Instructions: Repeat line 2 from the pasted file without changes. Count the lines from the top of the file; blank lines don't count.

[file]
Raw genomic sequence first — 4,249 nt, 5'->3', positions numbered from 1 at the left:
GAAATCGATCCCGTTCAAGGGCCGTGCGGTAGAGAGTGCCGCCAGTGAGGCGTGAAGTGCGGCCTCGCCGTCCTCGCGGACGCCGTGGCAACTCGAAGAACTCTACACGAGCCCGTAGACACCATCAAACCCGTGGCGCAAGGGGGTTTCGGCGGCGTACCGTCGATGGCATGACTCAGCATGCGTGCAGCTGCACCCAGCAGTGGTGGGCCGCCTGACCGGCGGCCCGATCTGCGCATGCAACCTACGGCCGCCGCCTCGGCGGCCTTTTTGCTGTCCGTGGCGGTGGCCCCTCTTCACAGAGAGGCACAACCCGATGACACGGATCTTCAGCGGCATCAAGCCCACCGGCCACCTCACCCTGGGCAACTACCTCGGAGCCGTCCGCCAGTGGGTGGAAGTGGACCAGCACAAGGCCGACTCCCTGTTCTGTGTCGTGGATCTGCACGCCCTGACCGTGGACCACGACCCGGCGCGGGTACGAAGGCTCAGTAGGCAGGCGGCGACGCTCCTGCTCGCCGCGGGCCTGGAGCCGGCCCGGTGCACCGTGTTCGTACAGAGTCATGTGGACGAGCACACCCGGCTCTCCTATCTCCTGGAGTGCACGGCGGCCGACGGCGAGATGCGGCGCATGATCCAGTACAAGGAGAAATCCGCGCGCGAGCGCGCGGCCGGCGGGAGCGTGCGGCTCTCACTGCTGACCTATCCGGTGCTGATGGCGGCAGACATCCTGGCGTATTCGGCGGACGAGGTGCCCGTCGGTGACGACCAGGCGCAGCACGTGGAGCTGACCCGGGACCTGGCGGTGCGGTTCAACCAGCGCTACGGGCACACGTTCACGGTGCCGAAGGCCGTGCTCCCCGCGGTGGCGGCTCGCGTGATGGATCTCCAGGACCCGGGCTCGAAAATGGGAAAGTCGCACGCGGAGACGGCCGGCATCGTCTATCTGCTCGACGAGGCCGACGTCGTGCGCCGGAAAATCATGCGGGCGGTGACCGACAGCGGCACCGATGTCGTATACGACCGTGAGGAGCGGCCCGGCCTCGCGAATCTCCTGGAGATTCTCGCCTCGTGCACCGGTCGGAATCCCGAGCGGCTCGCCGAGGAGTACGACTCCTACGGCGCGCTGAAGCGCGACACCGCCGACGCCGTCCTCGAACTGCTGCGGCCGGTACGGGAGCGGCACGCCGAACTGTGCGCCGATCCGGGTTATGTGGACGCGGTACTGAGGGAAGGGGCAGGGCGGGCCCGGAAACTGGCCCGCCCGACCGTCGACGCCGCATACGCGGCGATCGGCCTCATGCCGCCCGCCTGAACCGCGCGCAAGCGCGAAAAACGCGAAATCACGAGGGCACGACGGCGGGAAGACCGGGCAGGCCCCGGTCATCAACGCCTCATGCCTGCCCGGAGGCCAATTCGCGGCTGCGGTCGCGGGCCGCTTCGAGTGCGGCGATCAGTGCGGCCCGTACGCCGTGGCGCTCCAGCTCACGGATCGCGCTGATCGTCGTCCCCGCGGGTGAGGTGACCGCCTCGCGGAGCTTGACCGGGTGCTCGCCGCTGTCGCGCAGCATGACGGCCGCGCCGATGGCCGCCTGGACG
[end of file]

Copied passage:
GAAATCGATCCCGTTCAAGGGCCGTGCGGTAGAGAGTGCCGCCAGTGAGGCGTGAAGTGCGGCCTCGCCGTCCTCGCGGACGCCGTGGCAACTCGAAGAACTCTACACGAGCCCGTAGACACCATCAAACCCGTGGCGCAAGGGGGTTTCGGCGGCGTACCGTCGATGGCATGACTCAGCATGCGTGCAGCTGCACCCAGCAGTGGTGGGCCGCCTGACCGGCGGCCCGATCTGCGCATGCAACCTACGGCCGCCGCCTCGGCGGCCTTTTTGCTGTCCGTGGCGGTGGCCCCTCTTCACAGAGAGGCACAACCCGATGACACGGATCTTCAGCGGCATCAAGCCCACCGGCCACCTCACCCTGGGCAACTACCTCGGAGCCGTCCGCCAGTGGGTGGAAGTGGACCAGCACAAGGCCGACTCCCTGTTCTGTGTCGTGGATCTGCACGCCCTGACCGTGGACCACGACCCGGCGCGGGTACGAAGGCTCAGTAGGCAGGCGGCGACGCTCCTGCTCGCCGCGGGCCTGGAGCCGGCCCGGTGCACCGTGTTCGTACAGAGTCATGTGGACGAGCACACCCGGCTCTCCTATCTCCTGGAGTGCACGGCGGCCGACGGCGAGATGCGGCGCATGATCCAGTACAAGGAGAAATCCGCGCGCGAGCGCGCGGCCGGCGGGAGCGTGCGGCTCTCACTGCTGACCTATCCGGTGCTGATGGCGGCAGACATCCTGGCGTATTCGGCGGACGAGGTGCCCGTCGGTGACGACCAGGCGCAGCACGTGGAGCTGACCCGGGACCTGGCGGTGCGGTTCAACCAGCGCTACGGGCACACGTTCACGGTGCCGAAGGCCGTGCTCCCCGCGGTGGCGGCTCGCGTGATGGATCTCCAGGACCCGGGCTCGAAAATGGGAAAGTCGCACGCGGAGACGGCCGGCATCGTCTATCTGCTCGACGAGGCCGACGTCGTGCGCCGGAAAATCATGCGGGCGGTGACCGACAGCGGCACCGATGTCGTATACGACCGTGAGGAGCGGCCCGGCCTCGCGAATCTCCTGGAGATTCTCGCCTCGTGCACCGGTCGGAATCCCGAGCGGCTCGCCGAGGAGTACGACTCCTACGGCGCGCTGAAGCGCGACACCGCCGACGCCGTCCTCGAACTGCTGCGGCCGGTACGGGAGCGGCACGCCGAACTGTGCGCCGATCCGGGTTATGTGGACGCGGTACTGAGGGAAGGGGCAGGGCGGGCCCGGAAACTGGCCCGCCCGACCGTCGACGCCGCATACGCGGCGATCGGCCTCATGCCGCCCGCCTGAACCGCGCGCAAGCGCGAAAAACGCGAAATCACGAGGGCACGACGGCGGGAAGACCGGGCAGGCCCCGGTCATCAACGCCTCATGCCTGCCCGGAGGCCAATTCGCGGCTGCGGTCGCGGGCCGCTTCGAGTGCGGCGATCAGTGCGGCCCGTACGCCGTGGCGCTCCAGCTCACGGATCGCGCTGATCGTCGTCCCCGCGGGTGAGGTGACCGCCTCGCGGAGCTTGACCGGGTGCTCGCCGCTGTCGCGCAGCATGACGGCCGCGCCGATGGCCGCCTGGACG